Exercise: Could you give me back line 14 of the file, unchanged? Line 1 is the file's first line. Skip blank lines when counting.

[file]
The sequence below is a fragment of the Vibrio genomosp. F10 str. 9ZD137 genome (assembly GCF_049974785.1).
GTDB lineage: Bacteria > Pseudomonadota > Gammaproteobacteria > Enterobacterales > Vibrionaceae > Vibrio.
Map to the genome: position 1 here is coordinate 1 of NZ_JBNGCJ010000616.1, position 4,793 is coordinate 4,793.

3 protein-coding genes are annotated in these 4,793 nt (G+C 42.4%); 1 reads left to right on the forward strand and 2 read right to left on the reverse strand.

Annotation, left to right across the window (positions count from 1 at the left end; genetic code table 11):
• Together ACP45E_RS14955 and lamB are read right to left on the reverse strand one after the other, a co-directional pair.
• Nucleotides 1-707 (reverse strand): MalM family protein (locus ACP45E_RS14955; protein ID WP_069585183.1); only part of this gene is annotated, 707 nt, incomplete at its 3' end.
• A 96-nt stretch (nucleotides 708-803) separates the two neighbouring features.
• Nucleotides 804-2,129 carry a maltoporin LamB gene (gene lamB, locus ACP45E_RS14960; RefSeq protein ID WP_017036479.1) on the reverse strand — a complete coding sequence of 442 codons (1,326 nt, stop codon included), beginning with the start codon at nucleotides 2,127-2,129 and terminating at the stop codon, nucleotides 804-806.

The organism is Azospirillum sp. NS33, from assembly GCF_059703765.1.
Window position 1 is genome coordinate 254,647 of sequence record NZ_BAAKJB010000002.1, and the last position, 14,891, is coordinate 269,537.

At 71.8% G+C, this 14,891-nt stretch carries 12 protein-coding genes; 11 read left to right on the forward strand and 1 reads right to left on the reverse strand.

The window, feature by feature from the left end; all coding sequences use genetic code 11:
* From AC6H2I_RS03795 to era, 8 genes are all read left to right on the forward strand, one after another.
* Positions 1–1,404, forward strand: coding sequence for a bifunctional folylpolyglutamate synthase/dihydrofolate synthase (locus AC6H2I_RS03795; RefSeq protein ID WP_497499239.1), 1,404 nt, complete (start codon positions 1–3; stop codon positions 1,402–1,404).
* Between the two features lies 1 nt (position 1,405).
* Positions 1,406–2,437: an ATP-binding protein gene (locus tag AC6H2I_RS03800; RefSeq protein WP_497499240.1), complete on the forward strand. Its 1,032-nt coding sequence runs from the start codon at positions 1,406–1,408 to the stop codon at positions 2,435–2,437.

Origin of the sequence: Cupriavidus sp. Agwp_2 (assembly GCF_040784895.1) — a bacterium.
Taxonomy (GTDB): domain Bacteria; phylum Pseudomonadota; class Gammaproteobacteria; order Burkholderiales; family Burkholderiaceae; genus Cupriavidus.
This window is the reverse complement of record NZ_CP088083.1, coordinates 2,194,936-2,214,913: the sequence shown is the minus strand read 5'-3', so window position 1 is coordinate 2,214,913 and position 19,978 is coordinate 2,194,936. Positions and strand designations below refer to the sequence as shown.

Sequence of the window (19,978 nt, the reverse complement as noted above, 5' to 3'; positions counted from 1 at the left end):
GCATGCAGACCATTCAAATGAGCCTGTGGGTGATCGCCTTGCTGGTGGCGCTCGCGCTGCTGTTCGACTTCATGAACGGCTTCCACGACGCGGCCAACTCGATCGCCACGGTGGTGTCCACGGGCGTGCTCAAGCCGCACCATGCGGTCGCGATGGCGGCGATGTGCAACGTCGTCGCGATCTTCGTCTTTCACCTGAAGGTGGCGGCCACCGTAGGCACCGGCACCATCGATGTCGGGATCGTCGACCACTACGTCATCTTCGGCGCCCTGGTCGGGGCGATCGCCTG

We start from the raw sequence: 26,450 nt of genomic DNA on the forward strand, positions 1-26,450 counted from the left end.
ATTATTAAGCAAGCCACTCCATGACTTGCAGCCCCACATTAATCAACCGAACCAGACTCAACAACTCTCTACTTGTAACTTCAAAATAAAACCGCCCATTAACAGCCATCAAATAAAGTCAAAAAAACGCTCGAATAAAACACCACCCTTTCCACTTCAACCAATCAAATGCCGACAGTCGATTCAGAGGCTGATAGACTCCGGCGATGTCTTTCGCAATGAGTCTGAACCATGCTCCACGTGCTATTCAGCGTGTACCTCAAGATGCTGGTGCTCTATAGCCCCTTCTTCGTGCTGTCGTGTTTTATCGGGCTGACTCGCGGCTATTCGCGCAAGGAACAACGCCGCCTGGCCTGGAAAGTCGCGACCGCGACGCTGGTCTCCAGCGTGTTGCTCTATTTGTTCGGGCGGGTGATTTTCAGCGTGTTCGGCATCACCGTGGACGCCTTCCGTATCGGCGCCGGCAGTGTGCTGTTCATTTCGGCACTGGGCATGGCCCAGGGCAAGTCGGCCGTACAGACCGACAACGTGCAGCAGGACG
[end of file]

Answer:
* From AC6H2I_RS03795 to era, 8 genes are all read left to right on the forward strand, one after another.